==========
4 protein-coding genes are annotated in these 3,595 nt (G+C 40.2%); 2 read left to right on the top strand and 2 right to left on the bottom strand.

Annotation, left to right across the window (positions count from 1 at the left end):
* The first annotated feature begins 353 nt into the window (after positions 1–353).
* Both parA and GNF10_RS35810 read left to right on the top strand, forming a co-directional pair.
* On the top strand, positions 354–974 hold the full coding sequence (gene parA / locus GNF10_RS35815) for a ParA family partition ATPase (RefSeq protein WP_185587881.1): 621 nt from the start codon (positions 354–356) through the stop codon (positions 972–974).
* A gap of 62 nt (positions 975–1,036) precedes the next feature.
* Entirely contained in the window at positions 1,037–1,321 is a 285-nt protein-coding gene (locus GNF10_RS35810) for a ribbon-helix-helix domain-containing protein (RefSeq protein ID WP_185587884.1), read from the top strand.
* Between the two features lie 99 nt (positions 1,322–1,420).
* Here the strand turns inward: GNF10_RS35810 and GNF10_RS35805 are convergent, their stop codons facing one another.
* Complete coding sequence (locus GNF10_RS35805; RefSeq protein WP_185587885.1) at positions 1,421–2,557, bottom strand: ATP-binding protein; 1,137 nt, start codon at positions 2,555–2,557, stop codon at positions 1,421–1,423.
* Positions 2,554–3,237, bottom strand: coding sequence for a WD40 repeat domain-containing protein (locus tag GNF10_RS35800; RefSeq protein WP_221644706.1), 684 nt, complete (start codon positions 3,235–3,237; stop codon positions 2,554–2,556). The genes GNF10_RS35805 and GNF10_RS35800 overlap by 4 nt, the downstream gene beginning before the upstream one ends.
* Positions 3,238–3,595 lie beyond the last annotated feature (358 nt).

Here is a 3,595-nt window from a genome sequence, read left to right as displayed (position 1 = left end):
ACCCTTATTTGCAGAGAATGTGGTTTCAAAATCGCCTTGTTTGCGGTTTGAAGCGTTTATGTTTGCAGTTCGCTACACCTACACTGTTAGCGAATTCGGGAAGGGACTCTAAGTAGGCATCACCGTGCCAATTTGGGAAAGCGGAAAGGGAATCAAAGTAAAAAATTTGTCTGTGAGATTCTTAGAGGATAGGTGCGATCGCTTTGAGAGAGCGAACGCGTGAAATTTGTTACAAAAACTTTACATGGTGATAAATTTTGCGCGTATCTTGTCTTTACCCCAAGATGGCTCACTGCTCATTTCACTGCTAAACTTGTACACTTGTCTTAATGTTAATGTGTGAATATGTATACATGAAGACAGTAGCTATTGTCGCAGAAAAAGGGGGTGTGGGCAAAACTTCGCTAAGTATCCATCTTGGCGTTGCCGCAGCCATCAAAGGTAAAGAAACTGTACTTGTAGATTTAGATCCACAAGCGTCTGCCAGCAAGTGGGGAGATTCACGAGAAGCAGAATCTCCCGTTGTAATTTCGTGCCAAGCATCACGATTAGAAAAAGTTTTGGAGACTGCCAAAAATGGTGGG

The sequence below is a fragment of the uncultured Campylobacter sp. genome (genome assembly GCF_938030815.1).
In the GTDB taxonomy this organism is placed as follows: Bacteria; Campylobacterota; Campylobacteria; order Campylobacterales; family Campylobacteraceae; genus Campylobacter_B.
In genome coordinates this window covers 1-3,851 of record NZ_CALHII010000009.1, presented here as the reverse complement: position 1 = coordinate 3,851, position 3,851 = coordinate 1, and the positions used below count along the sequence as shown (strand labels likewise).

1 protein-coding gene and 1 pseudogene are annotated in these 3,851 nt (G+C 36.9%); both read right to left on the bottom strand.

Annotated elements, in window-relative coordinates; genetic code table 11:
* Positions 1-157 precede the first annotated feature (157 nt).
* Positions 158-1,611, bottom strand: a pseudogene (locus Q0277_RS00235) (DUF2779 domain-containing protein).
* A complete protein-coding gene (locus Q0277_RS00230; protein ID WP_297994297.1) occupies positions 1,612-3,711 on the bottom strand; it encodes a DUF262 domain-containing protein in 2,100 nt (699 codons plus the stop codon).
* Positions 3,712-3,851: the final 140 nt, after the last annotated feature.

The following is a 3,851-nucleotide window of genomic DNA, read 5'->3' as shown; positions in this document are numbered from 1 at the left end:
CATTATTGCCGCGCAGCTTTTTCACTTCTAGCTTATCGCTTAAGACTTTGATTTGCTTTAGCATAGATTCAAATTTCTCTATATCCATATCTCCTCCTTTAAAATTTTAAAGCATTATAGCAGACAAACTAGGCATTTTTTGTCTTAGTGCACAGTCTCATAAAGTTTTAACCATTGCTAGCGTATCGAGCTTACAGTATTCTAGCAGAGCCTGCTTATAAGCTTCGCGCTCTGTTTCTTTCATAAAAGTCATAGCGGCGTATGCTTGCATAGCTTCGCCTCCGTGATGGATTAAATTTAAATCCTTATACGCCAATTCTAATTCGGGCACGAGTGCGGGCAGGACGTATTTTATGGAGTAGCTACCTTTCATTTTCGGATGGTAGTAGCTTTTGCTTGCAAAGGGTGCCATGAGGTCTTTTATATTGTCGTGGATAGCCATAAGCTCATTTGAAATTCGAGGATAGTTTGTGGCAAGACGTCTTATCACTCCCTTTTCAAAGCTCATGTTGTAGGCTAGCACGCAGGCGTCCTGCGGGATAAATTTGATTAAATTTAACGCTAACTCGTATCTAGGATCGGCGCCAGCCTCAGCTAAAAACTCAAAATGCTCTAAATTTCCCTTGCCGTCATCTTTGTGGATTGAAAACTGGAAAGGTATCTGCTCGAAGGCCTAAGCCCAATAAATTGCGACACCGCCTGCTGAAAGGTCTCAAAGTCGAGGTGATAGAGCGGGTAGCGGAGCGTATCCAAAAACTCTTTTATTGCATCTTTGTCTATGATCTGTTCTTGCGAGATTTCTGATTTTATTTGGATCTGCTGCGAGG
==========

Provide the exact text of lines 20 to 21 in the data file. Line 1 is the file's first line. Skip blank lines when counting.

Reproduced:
* Positions 1-157 precede the first annotated feature (157 nt).
* Positions 158-1,611, bottom strand: a pseudogene (locus Q0277_RS00235) (DUF2779 domain-containing protein).